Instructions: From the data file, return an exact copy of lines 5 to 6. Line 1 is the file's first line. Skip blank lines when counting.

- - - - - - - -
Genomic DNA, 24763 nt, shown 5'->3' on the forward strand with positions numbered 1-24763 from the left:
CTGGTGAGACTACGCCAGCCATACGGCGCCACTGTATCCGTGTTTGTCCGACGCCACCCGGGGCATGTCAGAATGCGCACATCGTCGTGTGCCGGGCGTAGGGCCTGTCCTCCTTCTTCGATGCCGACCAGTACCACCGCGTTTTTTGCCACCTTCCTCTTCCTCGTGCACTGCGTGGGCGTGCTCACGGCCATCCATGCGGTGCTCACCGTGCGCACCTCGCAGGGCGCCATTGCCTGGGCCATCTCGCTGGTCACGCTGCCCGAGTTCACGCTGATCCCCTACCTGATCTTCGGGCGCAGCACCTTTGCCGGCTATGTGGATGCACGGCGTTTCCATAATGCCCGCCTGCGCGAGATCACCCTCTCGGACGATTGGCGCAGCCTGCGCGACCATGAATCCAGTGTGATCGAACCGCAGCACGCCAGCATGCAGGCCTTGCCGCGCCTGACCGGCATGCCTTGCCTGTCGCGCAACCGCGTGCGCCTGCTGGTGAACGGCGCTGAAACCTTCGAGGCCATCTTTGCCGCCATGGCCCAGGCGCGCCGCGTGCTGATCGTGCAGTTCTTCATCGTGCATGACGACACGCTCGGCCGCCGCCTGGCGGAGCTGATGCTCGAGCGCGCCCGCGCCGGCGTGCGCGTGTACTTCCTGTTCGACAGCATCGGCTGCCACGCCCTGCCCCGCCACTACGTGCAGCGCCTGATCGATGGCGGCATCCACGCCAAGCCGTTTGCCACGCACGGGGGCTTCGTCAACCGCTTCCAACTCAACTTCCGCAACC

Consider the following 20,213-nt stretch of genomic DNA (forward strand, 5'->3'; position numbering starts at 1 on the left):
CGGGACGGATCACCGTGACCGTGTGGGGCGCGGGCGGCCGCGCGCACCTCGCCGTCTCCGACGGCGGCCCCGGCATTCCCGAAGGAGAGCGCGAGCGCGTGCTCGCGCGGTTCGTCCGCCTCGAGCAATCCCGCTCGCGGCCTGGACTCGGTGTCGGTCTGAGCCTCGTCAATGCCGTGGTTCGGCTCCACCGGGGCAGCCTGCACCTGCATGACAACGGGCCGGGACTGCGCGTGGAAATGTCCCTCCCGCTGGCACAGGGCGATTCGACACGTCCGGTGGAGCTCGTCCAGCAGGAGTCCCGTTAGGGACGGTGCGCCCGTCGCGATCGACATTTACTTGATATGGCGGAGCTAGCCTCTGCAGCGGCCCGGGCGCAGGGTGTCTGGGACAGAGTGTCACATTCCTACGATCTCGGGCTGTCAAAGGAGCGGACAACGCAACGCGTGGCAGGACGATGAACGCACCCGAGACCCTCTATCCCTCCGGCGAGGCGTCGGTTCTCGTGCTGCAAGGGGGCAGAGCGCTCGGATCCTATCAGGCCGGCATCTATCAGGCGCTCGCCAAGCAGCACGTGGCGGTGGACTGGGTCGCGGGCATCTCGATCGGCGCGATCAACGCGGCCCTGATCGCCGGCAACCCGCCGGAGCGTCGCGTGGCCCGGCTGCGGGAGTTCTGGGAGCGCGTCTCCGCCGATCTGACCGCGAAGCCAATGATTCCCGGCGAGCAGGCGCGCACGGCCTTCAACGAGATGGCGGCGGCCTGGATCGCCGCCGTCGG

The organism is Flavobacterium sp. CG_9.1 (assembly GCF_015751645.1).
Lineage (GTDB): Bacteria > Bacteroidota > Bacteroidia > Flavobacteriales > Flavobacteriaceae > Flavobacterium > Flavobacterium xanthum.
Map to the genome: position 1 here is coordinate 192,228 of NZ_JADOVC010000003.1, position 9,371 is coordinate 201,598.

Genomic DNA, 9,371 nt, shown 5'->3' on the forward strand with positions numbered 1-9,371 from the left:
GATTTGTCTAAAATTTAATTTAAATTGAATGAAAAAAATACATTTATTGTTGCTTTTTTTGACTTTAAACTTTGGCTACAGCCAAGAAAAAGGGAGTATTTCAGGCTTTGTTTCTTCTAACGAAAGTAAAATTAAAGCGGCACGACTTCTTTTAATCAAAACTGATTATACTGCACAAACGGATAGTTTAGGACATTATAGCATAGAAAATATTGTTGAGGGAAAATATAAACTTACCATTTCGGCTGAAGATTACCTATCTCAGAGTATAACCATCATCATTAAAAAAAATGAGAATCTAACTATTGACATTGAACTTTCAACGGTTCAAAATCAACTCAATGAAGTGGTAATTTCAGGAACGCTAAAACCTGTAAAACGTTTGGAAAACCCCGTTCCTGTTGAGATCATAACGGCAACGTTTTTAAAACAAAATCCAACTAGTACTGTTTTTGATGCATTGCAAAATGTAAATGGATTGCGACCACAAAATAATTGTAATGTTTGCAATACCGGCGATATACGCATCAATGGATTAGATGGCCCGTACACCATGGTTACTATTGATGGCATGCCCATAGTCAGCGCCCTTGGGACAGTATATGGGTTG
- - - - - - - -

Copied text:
The organism is Flavobacterium sp. CG_9.1 (assembly GCF_015751645.1).
Lineage (GTDB): Bacteria > Bacteroidota > Bacteroidia > Flavobacteriales > Flavobacteriaceae > Flavobacterium > Flavobacterium xanthum.